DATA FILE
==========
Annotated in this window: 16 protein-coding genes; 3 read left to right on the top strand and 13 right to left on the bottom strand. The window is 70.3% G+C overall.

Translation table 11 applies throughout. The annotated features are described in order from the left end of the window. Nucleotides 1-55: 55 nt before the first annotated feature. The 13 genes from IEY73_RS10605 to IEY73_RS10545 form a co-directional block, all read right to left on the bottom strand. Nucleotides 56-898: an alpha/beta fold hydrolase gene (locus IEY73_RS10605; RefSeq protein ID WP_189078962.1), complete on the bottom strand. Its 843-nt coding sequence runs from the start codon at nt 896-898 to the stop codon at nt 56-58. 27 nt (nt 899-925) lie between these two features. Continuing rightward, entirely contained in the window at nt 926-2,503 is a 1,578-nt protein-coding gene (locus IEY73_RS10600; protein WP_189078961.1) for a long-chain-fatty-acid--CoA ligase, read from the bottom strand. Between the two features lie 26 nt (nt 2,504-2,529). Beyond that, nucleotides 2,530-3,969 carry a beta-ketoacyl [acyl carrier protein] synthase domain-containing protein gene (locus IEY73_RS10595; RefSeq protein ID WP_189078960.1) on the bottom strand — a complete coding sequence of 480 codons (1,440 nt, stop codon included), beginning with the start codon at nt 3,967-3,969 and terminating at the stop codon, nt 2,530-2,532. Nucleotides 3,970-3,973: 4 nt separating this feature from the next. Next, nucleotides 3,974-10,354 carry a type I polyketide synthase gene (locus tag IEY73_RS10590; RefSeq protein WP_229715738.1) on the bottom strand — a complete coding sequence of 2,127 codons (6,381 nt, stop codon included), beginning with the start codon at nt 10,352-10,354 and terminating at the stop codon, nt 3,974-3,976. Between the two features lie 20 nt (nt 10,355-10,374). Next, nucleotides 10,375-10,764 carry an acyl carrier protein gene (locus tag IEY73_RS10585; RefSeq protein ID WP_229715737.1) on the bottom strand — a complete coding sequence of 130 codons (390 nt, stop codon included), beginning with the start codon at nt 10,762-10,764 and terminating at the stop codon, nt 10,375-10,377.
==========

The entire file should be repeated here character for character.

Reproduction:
Annotated in this window: 16 protein-coding genes; 3 read left to right on the top strand and 13 right to left on the bottom strand. The window is 70.3% G+C overall.

Translation table 11 applies throughout. The annotated features are described in order from the left end of the window. Nucleotides 1-55: 55 nt before the first annotated feature. The 13 genes from IEY73_RS10605 to IEY73_RS10545 form a co-directional block, all read right to left on the bottom strand. Nucleotides 56-898: an alpha/beta fold hydrolase gene (locus IEY73_RS10605; RefSeq protein ID WP_189078962.1), complete on the bottom strand. Its 843-nt coding sequence runs from the start codon at nt 896-898 to the stop codon at nt 56-58. 27 nt (nt 899-925) lie between these two features. Continuing rightward, entirely contained in the window at nt 926-2,503 is a 1,578-nt protein-coding gene (locus IEY73_RS10600; protein WP_189078961.1) for a long-chain-fatty-acid--CoA ligase, read from the bottom strand. Between the two features lie 26 nt (nt 2,504-2,529). Beyond that, nucleotides 2,530-3,969 carry a beta-ketoacyl [acyl carrier protein] synthase domain-containing protein gene (locus IEY73_RS10595; RefSeq protein ID WP_189078960.1) on the bottom strand — a complete coding sequence of 480 codons (1,440 nt, stop codon included), beginning with the start codon at nt 3,967-3,969 and terminating at the stop codon, nt 2,530-2,532. Nucleotides 3,970-3,973: 4 nt separating this feature from the next. Next, nucleotides 3,974-10,354 carry a type I polyketide synthase gene (locus tag IEY73_RS10590; RefSeq protein WP_229715738.1) on the bottom strand — a complete coding sequence of 2,127 codons (6,381 nt, stop codon included), beginning with the start codon at nt 10,352-10,354 and terminating at the stop codon, nt 3,974-3,976. Between the two features lie 20 nt (nt 10,355-10,374). Next, nucleotides 10,375-10,764 carry an acyl carrier protein gene (locus tag IEY73_RS10585; RefSeq protein ID WP_229715737.1) on the bottom strand — a complete coding sequence of 130 codons (390 nt, stop codon included), beginning with the start codon at nt 10,762-10,764 and terminating at the stop codon, nt 10,375-10,377.